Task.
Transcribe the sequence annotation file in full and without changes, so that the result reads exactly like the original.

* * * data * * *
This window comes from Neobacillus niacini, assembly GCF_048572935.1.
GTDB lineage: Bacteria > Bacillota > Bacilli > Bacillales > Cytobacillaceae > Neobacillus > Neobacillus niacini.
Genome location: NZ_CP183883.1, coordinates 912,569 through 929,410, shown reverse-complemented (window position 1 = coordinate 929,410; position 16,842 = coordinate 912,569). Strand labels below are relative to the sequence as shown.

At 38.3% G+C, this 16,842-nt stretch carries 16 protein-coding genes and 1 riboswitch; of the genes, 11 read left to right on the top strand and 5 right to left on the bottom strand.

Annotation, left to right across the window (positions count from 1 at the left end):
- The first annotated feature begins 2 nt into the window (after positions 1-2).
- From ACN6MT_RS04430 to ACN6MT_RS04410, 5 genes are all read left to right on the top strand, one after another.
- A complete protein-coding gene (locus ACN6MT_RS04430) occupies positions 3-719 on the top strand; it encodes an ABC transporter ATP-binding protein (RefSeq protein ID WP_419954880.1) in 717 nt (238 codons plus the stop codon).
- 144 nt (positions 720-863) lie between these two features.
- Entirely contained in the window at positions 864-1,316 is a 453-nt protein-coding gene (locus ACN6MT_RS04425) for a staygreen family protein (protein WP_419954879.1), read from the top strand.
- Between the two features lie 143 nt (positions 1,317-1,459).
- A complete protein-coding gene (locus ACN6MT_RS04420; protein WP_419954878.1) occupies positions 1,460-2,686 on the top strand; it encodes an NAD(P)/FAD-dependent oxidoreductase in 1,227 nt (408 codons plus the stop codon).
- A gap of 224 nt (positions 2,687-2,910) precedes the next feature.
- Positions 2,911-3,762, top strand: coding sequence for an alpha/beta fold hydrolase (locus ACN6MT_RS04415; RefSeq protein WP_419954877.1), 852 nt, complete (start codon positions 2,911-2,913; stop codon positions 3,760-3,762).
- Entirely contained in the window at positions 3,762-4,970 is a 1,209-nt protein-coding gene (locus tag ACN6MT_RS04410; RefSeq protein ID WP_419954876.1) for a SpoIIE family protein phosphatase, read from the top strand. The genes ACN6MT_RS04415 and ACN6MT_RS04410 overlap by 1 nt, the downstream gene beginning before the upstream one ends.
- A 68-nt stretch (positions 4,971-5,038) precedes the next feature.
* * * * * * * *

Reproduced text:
This window comes from Neobacillus niacini, assembly GCF_048572935.1.
GTDB lineage: Bacteria > Bacillota > Bacilli > Bacillales > Cytobacillaceae > Neobacillus > Neobacillus niacini.
Genome location: NZ_CP183883.1, coordinates 912,569 through 929,410, shown reverse-complemented (window position 1 = coordinate 929,410; position 16,842 = coordinate 912,569). Strand labels below are relative to the sequence as shown.

At 38.3% G+C, this 16,842-nt stretch carries 16 protein-coding genes and 1 riboswitch; of the genes, 11 read left to right on the top strand and 5 right to left on the bottom strand.

Annotation, left to right across the window (positions count from 1 at the left end):
- The first annotated feature begins 2 nt into the window (after positions 1-2).
- From ACN6MT_RS04430 to ACN6MT_RS04410, 5 genes are all read left to right on the top strand, one after another.
- A complete protein-coding gene (locus ACN6MT_RS04430) occupies positions 3-719 on the top strand; it encodes an ABC transporter ATP-binding protein (RefSeq protein ID WP_419954880.1) in 717 nt (238 codons plus the stop codon).
- 144 nt (positions 720-863) lie between these two features.
- Entirely contained in the window at positions 864-1,316 is a 453-nt protein-coding gene (locus ACN6MT_RS04425) for a staygreen family protein (protein WP_419954879.1), read from the top strand.
- Between the two features lie 143 nt (positions 1,317-1,459).
- A complete protein-coding gene (locus ACN6MT_RS04420; protein WP_419954878.1) occupies positions 1,460-2,686 on the top strand; it encodes an NAD(P)/FAD-dependent oxidoreductase in 1,227 nt (408 codons plus the stop codon).
- A gap of 224 nt (positions 2,687-2,910) precedes the next feature.
- Positions 2,911-3,762, top strand: coding sequence for an alpha/beta fold hydrolase (locus ACN6MT_RS04415; RefSeq protein WP_419954877.1), 852 nt, complete (start codon positions 2,911-2,913; stop codon positions 3,760-3,762).
- Entirely contained in the window at positions 3,762-4,970 is a 1,209-nt protein-coding gene (locus tag ACN6MT_RS04410; RefSeq protein ID WP_419954876.1) for a SpoIIE family protein phosphatase, read from the top strand. The genes ACN6MT_RS04415 and ACN6MT_RS04410 overlap by 1 nt, the downstream gene beginning before the upstream one ends.
- A 68-nt stretch (positions 4,971-5,038) precedes the next feature.